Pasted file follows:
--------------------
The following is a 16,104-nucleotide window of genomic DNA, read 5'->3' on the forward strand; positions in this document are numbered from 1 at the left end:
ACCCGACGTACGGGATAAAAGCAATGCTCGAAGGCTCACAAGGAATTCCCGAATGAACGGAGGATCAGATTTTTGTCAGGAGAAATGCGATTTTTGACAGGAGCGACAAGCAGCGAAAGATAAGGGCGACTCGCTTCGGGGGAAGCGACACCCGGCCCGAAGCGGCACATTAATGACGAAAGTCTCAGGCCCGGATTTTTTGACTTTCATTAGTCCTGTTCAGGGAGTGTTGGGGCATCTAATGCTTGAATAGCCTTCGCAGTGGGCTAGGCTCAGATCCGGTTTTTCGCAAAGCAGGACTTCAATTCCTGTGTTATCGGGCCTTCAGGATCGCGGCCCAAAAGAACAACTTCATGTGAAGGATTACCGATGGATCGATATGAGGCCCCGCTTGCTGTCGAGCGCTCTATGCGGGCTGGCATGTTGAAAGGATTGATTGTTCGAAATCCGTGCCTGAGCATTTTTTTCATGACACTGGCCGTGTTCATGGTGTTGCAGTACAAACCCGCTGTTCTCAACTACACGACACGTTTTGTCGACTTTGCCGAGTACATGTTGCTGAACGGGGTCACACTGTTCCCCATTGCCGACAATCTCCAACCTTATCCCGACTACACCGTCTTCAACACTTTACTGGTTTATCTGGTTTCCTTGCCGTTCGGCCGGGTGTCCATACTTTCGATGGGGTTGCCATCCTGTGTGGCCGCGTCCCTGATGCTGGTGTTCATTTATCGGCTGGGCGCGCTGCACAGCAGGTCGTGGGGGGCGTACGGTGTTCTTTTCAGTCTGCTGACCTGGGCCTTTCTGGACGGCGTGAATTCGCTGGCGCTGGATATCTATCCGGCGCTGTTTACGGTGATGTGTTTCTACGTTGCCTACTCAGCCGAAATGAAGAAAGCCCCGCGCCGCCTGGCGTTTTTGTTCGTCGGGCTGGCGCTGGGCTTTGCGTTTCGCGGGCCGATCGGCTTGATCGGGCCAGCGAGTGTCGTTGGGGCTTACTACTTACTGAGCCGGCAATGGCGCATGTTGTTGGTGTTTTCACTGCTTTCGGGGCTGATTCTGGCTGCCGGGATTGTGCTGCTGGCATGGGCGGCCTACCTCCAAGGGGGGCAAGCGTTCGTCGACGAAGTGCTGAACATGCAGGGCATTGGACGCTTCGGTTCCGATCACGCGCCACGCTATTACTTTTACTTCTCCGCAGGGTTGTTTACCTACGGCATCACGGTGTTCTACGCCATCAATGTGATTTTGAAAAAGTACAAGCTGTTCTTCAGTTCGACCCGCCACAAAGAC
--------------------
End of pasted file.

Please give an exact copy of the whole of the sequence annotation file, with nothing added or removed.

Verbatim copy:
The following is a 16,104-nucleotide window of genomic DNA, read 5'->3' on the forward strand; positions in this document are numbered from 1 at the left end:
ACCCGACGTACGGGATAAAAGCAATGCTCGAAGGCTCACAAGGAATTCCCGAATGAACGGAGGATCAGATTTTTGTCAGGAGAAATGCGATTTTTGACAGGAGCGACAAGCAGCGAAAGATAAGGGCGACTCGCTTCGGGGGAAGCGACACCCGGCCCGAAGCGGCACATTAATGACGAAAGTCTCAGGCCCGGATTTTTTGACTTTCATTAGTCCTGTTCAGGGAGTGTTGGGGCATCTAATGCTTGAATAGCCTTCGCAGTGGGCTAGGCTCAGATCCGGTTTTTCGCAAAGCAGGACTTCAATTCCTGTGTTATCGGGCCTTCAGGATCGCGGCCCAAAAGAACAACTTCATGTGAAGGATTACCGATGGATCGATATGAGGCCCCGCTTGCTGTCGAGCGCTCTATGCGGGCTGGCATGTTGAAAGGATTGATTGTTCGAAATCCGTGCCTGAGCATTTTTTTCATGACACTGGCCGTGTTCATGGTGTTGCAGTACAAACCCGCTGTTCTCAACTACACGACACGTTTTGTCGACTTTGCCGAGTACATGTTGCTGAACGGGGTCACACTGTTCCCCATTGCCGACAATCTCCAACCTTATCCCGACTACACCGTCTTCAACACTTTACTGGTTTATCTGGTTTCCTTGCCGTTCGGCCGGGTGTCCATACTTTCGATGGGGTTGCCATCCTGTGTGGCCGCGTCCCTGATGCTGGTGTTCATTTATCGGCTGGGCGCGCTGCACAGCAGGTCGTGGGGGGCGTACGGTGTTCTTTTCAGTCTGCTGACCTGGGCCTTTCTGGACGGCGTGAATTCGCTGGCGCTGGATATCTATCCGGCGCTGTTTACGGTGATGTGTTTCTACGTTGCCTACTCAGCCGAAATGAAGAAAGCCCCGCGCCGCCTGGCGTTTTTGTTCGTCGGGCTGGCGCTGGGCTTTGCGTTTCGCGGGCCGATCGGCTTGATCGGGCCAGCGAGTGTCGTTGGGGCTTACTACTTACTGAGCCGGCAATGGCGCATGTTGTTGGTGTTTTCACTGCTTTCGGGGCTGATTCTGGCTGCCGGGATTGTGCTGCTGGCATGGGCGGCCTACCTCCAAGGGGGGCAAGCGTTCGTCGACGAAGTGCTGAACATGCAGGGCATTGGACGCTTCGGTTCCGATCACGCGCCACGCTATTACTTTTACTTCTCCGCAGGGTTGTTTACCTACGGCATCACGGTGTTCTACGCCATCAATGTGATTTTGAAAAAGTACAAGCTGTTCTTCAGTTCGACCCGCCACAAAGAC